Embracing Power YogaMark Blanchard
Year Released: 2000
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For those of you who are looking to spice up their yoga routines with a new tape which will challenge your strength, flexibility and stamina, I can highly recommend this one. Like his previous tape "The Power Within" this one takes place both in a large class with Mark teaching, spliced with scenes of Mark and 2 others, one of whom shows less advanced versions of the poses, doing the same routine on a deck with beautiful mountains behind them. This is not the power yoga as demonstrated in Beryl Bender Birch's book, which is her version of very traditional ashtanga yoga; rather it is Blanchard's version which uses sun salutations in between postures to really build upper body strength. The things I really like about this tape are the numerous balancing postures I haven't found on many other tapes. They are extremely challenging but so much fun to confront. He frequently encourages students to back off from poses, and to compete with neither fellow students nor one's self. Mark also strikes me as being less "in your face" than Bryan Kest.
Although Mark does talk about breathing and often says when to inhale and exhale, I strongly suggest those really interested in power yoga to get David Swensen's "Yoga Short Forms" video. Not only will you get a different take on the poses, but you will learn so much more about proper breathing which you will eventually need on Blanchard's tape. Swensen's tape has a 15, 30 and a 45-minute routine which will help build up your yogic stamina.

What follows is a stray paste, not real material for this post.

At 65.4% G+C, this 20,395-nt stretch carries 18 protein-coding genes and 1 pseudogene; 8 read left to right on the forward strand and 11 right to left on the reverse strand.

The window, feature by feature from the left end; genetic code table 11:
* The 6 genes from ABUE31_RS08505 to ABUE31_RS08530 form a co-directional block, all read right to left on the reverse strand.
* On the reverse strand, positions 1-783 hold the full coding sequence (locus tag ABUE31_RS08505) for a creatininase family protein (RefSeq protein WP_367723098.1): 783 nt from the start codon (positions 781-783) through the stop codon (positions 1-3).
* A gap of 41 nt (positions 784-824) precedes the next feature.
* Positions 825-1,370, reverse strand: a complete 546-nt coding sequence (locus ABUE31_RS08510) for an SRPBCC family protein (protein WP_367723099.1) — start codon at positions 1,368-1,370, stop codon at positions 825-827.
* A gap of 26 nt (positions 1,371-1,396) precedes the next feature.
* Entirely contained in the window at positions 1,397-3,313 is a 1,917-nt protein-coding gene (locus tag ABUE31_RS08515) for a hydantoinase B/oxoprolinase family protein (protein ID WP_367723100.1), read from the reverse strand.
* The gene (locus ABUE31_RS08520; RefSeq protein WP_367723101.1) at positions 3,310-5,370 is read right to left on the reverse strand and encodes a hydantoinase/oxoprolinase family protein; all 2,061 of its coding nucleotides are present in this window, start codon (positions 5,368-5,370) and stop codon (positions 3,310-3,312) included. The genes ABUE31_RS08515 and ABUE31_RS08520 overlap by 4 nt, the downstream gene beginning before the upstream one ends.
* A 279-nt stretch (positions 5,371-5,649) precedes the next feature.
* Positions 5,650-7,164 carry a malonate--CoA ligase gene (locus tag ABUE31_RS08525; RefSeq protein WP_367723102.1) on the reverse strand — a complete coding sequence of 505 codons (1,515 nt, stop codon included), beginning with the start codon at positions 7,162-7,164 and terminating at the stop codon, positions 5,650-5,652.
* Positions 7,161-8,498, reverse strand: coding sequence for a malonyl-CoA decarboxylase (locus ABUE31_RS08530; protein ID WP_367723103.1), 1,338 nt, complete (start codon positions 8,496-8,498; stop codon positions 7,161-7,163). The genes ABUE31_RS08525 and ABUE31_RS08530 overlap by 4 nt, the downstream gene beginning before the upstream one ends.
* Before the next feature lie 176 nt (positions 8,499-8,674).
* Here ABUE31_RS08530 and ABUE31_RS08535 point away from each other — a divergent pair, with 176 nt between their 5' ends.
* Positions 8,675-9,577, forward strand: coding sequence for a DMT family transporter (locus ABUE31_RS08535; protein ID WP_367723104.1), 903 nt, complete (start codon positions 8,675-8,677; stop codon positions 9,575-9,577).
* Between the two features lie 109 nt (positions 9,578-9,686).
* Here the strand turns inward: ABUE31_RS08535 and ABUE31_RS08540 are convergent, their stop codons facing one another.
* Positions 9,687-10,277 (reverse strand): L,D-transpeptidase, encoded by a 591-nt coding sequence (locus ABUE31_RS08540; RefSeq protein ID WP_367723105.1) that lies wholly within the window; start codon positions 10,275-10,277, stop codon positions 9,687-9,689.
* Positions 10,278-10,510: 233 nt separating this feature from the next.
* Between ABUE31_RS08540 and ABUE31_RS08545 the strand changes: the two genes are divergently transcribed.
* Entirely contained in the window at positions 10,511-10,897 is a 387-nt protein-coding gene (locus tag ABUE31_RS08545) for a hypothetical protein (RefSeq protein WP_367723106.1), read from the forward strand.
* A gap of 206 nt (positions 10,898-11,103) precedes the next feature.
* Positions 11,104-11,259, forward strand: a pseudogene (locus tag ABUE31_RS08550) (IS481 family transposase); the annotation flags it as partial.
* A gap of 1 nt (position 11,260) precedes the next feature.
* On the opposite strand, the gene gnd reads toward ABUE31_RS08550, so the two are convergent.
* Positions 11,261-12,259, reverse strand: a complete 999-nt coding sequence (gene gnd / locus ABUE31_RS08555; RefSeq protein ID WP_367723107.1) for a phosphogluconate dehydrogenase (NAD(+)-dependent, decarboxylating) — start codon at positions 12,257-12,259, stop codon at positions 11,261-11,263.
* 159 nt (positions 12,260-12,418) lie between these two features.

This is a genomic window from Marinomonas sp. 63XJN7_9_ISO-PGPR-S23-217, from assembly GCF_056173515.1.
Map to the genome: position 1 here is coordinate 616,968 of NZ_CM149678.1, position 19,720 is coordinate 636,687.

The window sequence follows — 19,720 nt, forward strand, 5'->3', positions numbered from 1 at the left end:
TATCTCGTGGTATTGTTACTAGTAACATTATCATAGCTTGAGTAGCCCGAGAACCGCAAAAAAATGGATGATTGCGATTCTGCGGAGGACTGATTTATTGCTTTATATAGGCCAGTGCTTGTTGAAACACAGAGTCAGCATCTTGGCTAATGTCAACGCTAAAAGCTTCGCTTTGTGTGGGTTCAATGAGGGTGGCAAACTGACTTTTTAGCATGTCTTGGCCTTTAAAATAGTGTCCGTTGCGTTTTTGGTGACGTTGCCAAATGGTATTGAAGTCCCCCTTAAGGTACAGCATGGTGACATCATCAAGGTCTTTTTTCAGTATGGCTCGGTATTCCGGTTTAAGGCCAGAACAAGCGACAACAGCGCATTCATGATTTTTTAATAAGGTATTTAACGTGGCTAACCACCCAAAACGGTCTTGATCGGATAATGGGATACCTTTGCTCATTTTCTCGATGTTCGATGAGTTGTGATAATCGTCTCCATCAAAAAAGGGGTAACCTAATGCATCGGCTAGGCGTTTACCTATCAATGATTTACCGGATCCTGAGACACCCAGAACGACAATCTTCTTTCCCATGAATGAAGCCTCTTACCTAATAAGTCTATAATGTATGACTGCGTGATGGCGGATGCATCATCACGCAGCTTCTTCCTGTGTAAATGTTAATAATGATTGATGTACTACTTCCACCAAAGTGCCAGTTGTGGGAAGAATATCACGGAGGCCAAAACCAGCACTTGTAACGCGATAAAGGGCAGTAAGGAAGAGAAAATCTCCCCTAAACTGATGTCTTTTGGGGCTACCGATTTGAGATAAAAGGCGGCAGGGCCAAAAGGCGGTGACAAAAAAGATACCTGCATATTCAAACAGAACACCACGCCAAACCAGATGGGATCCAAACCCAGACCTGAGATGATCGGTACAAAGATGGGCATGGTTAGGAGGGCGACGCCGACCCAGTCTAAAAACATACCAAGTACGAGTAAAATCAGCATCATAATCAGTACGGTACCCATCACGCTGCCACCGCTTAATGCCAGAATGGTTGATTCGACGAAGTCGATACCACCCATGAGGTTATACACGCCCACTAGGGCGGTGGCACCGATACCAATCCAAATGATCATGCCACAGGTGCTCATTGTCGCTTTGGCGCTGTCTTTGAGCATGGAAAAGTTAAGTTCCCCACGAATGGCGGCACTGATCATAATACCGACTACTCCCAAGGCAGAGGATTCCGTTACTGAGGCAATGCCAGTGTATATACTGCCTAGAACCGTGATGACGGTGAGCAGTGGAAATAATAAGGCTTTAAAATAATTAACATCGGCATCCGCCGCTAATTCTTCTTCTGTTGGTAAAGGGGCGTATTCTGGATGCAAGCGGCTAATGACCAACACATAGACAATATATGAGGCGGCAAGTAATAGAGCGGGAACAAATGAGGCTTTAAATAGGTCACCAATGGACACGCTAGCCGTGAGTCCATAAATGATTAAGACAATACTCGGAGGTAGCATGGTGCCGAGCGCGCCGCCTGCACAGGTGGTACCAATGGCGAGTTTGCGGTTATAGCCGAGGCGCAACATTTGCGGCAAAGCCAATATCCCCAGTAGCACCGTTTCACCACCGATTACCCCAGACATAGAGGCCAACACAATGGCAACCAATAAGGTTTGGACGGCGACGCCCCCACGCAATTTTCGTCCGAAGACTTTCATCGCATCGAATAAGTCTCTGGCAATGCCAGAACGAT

The few negatives, which are pretty minor, are 1.) Blanchard wears very baggy pants which means you can't see that his knees are bent at certain parts of a move until he tells you to straighten your legs. As you learn this move, though, it shouldn't be problematic for long. 2.) The only way I think a beginner would benefit from this tape would be if s/he is a person with enormous self knowledge and respect for their body, and could truly stop as needed without becoming completely discouraged about ever being able to advance with this tape. David Swensen's short forms tape would be an excellent starting point. 3.) I think he could talk more about safety and form for shoulder stand and plough poses. 4.) While this tape is not "power yoga" in the "ashtanga" sense, I view it as another means to build strength and stamina while working on amazing poses not usually taught on tape. I plan to alternate this with my regular ashtanga workouts. This, along with his earlier tapes, are some of the most difficult videos I have ever encountered.
He is an encouraging teacher with a calm demeanor. As an experienced yoga teacher, he knows this is hard work and urges students to accept and respect their limitations.